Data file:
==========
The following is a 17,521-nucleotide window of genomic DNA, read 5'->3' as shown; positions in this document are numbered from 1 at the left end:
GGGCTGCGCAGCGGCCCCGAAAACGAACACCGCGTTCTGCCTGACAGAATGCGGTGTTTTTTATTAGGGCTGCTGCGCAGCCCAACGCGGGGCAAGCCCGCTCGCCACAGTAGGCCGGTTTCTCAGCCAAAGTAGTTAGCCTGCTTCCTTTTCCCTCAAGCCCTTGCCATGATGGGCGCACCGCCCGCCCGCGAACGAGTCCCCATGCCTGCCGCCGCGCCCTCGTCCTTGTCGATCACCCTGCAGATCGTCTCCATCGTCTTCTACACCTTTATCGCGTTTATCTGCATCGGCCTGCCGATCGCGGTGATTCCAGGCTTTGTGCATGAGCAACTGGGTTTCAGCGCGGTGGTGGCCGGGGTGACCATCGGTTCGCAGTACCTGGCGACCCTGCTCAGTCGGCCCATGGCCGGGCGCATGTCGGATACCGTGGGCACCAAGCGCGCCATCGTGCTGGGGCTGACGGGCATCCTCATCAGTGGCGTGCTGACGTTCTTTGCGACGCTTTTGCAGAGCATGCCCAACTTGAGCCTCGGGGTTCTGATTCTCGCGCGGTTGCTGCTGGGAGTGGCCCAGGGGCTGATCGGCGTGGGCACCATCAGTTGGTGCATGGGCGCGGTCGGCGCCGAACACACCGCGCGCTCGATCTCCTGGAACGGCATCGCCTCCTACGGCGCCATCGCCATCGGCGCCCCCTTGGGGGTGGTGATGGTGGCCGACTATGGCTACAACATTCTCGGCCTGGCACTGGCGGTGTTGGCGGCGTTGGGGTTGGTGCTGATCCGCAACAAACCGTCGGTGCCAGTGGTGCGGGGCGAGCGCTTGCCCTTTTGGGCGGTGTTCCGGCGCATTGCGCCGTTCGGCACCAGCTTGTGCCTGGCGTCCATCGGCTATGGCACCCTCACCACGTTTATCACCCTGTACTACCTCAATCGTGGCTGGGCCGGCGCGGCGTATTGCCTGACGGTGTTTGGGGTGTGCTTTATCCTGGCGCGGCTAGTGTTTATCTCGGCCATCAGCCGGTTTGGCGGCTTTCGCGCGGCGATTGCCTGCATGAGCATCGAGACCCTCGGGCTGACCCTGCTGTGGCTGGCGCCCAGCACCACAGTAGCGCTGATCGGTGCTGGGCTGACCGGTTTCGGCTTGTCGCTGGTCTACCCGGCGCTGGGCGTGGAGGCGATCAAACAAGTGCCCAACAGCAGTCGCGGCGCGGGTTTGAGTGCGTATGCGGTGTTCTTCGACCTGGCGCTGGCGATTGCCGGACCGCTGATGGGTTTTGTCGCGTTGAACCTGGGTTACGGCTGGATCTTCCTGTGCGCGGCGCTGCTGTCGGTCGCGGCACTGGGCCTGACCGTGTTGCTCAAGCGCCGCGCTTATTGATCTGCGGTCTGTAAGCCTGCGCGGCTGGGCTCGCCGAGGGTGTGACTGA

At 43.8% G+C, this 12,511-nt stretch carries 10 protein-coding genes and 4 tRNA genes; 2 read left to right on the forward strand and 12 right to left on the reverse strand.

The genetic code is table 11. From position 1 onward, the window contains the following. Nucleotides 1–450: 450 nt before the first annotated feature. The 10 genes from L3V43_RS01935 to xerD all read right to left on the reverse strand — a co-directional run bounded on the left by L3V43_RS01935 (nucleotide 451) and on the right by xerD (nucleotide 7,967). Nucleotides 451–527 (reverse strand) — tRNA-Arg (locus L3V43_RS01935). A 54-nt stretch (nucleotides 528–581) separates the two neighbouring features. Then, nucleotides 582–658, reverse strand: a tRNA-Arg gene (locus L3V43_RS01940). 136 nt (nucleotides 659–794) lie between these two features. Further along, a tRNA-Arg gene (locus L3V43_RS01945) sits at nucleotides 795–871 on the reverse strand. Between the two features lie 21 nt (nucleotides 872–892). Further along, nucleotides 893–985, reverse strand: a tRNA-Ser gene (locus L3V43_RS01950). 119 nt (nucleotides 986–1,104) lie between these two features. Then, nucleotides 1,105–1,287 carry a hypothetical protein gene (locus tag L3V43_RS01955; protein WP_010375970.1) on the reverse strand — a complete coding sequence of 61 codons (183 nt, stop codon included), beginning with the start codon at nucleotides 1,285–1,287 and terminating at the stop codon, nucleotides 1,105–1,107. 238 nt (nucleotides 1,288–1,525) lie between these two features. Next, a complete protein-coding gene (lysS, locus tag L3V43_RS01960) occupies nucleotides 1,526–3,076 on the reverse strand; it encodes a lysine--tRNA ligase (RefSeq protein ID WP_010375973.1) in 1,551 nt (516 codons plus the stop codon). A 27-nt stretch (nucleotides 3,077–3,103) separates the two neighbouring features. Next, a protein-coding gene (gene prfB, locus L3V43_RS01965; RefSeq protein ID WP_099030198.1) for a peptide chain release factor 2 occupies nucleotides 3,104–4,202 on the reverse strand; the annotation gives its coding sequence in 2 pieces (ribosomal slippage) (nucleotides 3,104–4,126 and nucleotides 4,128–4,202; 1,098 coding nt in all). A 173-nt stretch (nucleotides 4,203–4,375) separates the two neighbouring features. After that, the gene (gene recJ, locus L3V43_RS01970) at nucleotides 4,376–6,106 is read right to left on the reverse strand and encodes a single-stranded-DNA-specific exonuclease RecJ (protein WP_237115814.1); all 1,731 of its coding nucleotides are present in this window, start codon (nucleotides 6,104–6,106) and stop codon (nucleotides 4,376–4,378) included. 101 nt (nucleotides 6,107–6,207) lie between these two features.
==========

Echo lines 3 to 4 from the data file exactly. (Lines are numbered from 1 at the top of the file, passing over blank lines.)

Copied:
At 43.8% G+C, this 12,511-nt stretch carries 10 protein-coding genes and 4 tRNA genes; 2 read left to right on the forward strand and 12 right to left on the reverse strand.

The genetic code is table 11. From position 1 onward, the window contains the following. Nucleotides 1–450: 450 nt before the first annotated feature. The 10 genes from L3V43_RS01935 to xerD all read right to left on the reverse strand — a co-directional run bounded on the left by L3V43_RS01935 (nucleotide 451) and on the right by xerD (nucleotide 7,967). Nucleotides 451–527 (reverse strand) — tRNA-Arg (locus L3V43_RS01935). A 54-nt stretch (nucleotides 528–581) separates the two neighbouring features. Then, nucleotides 582–658, reverse strand: a tRNA-Arg gene (locus L3V43_RS01940). 136 nt (nucleotides 659–794) lie between these two features. Further along, a tRNA-Arg gene (locus L3V43_RS01945) sits at nucleotides 795–871 on the reverse strand. Between the two features lie 21 nt (nucleotides 872–892). Further along, nucleotides 893–985, reverse strand: a tRNA-Ser gene (locus L3V43_RS01950). 119 nt (nucleotides 986–1,104) lie between these two features. Then, nucleotides 1,105–1,287 carry a hypothetical protein gene (locus tag L3V43_RS01955; protein WP_010375970.1) on the reverse strand — a complete coding sequence of 61 codons (183 nt, stop codon included), beginning with the start codon at nucleotides 1,285–1,287 and terminating at the stop codon, nucleotides 1,105–1,107. 238 nt (nucleotides 1,288–1,525) lie between these two features. Next, a complete protein-coding gene (lysS, locus tag L3V43_RS01960) occupies nucleotides 1,526–3,076 on the reverse strand; it encodes a lysine--tRNA ligase (RefSeq protein ID WP_010375973.1) in 1,551 nt (516 codons plus the stop codon). A 27-nt stretch (nucleotides 3,077–3,103) separates the two neighbouring features. Next, a protein-coding gene (gene prfB, locus L3V43_RS01965; RefSeq protein ID WP_099030198.1) for a peptide chain release factor 2 occupies nucleotides 3,104–4,202 on the reverse strand; the annotation gives its coding sequence in 2 pieces (ribosomal slippage) (nucleotides 3,104–4,126 and nucleotides 4,128–4,202; 1,098 coding nt in all). A 173-nt stretch (nucleotides 4,203–4,375) separates the two neighbouring features. After that, the gene (gene recJ, locus L3V43_RS01970) at nucleotides 4,376–6,106 is read right to left on the reverse strand and encodes a single-stranded-DNA-specific exonuclease RecJ (protein WP_237115814.1); all 1,731 of its coding nucleotides are present in this window, start codon (nucleotides 6,104–6,106) and stop codon (nucleotides 4,376–4,378) included. 101 nt (nucleotides 6,107–6,207) lie between these two features.